While not the most just or most popular ruler, Herod the Great—who ruled Judea from 37 to 4 BCE—was an ambitious builder, littering his kingdom with impressive structures. His massive expansion of the Temple complex in Jerusalem includes what is now known as the Western Wall, as well as a vast semi-enclosed building at the southern end of the Temple Mount, known as the royal stoa or portico. With a roof, and rows of columns in lieu of walls, the portico could be used for public gathering and commerce, and was described by the ancient historian Josephus as “more noteworthy than any [similar structure] under the sun.” The Biblical Archaeological Society describes what creating such a structure entailed:
The undertaking itself involved building beyond the topological boundaries of the Temple Mount. Massive retaining walls were constructed to hold the fill dirt needed to create the surface on which to build the royal portico. Recent excavations of this area revealed the ritual baths of houses that must have been dismantled in order to expand the Temple Mount for the project.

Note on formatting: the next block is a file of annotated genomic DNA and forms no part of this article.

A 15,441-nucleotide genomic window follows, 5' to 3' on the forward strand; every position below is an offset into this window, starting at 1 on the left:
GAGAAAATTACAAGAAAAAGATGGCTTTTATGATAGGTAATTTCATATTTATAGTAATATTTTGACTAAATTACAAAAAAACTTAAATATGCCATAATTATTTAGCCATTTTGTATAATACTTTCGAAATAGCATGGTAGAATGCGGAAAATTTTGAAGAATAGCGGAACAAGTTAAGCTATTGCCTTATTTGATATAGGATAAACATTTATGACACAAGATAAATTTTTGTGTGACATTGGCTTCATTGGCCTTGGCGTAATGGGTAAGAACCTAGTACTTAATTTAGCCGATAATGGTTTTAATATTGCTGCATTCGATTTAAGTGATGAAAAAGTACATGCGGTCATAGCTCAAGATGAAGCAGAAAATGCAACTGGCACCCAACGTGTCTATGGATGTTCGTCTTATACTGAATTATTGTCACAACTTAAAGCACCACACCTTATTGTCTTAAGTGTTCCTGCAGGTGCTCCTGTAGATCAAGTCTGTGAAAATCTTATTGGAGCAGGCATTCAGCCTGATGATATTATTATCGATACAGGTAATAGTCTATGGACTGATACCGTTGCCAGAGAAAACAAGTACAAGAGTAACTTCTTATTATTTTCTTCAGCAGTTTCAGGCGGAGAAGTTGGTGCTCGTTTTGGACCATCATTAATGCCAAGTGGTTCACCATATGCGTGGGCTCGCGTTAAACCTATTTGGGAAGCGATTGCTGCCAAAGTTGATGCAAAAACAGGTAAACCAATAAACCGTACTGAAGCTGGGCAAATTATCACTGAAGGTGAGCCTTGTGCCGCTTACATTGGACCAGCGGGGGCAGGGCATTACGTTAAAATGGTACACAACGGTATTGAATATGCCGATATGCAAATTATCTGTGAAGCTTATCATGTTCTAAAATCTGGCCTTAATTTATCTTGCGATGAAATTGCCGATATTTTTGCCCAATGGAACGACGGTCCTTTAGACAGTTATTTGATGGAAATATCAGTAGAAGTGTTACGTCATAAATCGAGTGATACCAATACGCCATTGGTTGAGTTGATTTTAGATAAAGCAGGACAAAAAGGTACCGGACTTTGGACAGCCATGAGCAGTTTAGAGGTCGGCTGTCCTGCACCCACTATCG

None of the masonry of the royal portico survived in place, which made it very difficult for modern archaeologists to know what it looked like. Yet, architectural fragments that had fallen to the foot of the southern enclosure wall, after the severe damage from the Roman sack of Jerusalem in 70 CE, have been found [in] archaeological excavations.
To date, more than 500 architectural decoration fragments dated to the Herodian period have been unearthed. . . . Many of the extensive decorative elements are reflected in modern Jerusalem, but some show a unique combination of eastern and western influences.